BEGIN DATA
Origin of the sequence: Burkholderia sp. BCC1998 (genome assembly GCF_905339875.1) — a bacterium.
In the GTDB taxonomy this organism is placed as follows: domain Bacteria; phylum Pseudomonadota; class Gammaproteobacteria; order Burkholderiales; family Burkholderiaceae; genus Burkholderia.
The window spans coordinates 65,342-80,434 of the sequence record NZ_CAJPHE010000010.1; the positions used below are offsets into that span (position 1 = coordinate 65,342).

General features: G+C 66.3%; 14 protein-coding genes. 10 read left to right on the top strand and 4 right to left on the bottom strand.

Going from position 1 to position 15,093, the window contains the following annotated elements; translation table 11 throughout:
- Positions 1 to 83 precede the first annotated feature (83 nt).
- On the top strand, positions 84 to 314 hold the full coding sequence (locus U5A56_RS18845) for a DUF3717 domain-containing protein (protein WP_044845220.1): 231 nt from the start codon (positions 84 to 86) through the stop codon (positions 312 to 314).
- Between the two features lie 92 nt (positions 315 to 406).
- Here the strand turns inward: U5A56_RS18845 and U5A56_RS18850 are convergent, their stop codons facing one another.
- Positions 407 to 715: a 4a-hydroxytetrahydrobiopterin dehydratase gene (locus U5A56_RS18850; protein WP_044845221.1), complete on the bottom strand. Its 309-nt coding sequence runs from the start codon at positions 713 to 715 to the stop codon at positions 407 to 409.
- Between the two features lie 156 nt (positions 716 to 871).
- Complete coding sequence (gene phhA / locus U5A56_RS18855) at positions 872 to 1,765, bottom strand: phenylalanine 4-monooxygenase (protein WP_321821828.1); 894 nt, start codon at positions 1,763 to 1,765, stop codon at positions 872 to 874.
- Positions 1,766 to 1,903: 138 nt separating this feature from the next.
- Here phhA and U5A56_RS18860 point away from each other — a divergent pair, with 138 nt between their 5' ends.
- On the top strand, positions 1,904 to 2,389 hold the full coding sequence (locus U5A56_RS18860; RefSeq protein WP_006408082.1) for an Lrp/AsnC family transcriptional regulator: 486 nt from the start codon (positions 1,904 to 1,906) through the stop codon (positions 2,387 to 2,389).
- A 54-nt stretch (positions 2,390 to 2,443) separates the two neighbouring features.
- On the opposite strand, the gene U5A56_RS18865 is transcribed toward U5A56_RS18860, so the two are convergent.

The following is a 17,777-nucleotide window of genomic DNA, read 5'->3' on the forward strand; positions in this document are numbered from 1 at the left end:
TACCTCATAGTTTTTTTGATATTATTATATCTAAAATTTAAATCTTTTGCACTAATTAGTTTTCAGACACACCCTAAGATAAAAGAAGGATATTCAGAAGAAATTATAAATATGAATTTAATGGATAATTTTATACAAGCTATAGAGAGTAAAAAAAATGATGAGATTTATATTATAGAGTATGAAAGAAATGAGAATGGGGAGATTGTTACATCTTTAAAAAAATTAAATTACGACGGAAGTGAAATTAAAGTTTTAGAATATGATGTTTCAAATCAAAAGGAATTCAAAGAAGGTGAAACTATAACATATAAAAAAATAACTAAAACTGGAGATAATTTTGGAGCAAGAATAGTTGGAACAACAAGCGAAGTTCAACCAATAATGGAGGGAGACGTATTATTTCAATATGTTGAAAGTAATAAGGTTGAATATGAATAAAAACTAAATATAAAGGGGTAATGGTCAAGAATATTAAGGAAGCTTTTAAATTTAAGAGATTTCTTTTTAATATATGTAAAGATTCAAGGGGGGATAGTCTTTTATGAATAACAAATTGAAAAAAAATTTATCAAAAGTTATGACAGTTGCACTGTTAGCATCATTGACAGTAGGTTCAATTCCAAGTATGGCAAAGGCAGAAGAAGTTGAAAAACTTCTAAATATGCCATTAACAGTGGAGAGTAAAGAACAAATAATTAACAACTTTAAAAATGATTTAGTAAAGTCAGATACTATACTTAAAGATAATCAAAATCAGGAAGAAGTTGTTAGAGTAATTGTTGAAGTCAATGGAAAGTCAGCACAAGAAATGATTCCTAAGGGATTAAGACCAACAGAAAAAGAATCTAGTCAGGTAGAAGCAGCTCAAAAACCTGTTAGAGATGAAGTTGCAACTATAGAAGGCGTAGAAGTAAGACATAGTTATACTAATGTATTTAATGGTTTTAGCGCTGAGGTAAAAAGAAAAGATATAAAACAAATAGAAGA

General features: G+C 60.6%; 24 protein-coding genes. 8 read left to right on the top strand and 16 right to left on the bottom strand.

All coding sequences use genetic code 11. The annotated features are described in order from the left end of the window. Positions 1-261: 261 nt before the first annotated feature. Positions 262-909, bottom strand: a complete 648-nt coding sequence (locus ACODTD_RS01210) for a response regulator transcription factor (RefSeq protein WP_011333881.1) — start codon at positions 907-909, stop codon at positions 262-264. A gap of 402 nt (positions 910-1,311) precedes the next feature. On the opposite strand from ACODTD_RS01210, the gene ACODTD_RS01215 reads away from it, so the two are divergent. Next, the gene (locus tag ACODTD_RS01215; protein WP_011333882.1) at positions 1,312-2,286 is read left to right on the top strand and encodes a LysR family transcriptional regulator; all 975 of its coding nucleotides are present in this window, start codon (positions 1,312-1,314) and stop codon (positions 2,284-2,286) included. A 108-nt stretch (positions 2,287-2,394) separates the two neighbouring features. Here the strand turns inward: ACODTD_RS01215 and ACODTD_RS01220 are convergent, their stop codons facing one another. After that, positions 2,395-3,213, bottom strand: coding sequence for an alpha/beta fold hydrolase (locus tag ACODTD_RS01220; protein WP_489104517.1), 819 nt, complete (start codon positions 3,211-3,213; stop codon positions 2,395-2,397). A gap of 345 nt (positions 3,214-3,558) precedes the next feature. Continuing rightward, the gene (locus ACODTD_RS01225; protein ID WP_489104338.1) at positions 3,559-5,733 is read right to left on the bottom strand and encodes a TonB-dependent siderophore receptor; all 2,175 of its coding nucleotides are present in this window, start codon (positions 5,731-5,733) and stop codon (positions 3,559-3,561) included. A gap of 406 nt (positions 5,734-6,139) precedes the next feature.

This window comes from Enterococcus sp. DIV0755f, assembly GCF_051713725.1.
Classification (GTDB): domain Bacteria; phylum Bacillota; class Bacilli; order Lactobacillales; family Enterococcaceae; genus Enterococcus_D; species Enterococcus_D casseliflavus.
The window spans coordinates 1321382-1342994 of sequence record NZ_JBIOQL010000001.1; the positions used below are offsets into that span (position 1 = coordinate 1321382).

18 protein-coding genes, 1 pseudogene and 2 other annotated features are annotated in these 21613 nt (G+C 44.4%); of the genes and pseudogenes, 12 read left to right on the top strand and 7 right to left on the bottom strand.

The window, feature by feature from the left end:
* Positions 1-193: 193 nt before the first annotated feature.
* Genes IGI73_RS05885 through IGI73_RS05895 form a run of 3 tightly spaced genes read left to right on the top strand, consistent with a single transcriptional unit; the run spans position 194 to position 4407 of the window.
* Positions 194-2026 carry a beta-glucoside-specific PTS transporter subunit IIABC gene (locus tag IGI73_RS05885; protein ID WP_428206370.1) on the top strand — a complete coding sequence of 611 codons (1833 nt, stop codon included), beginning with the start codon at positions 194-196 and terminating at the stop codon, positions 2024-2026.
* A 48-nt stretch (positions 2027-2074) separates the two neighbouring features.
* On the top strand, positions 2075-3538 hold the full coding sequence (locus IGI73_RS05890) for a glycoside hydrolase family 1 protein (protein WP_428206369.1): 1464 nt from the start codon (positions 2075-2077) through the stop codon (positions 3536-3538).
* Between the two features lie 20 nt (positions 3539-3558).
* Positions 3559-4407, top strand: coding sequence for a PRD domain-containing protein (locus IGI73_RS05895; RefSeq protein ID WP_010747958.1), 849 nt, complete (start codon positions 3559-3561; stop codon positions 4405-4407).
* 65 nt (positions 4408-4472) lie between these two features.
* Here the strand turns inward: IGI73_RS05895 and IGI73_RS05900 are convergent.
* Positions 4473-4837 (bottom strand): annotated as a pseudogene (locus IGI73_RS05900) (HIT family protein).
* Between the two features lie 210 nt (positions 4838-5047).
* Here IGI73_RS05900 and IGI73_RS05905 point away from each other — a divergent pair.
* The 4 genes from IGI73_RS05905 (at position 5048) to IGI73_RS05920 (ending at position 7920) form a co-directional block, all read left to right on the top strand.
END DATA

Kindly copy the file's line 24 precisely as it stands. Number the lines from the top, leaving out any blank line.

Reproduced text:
The window spans coordinates 1321382-1342994 of sequence record NZ_JBIOQL010000001.1; the positions used below are offsets into that span (position 1 = coordinate 1321382).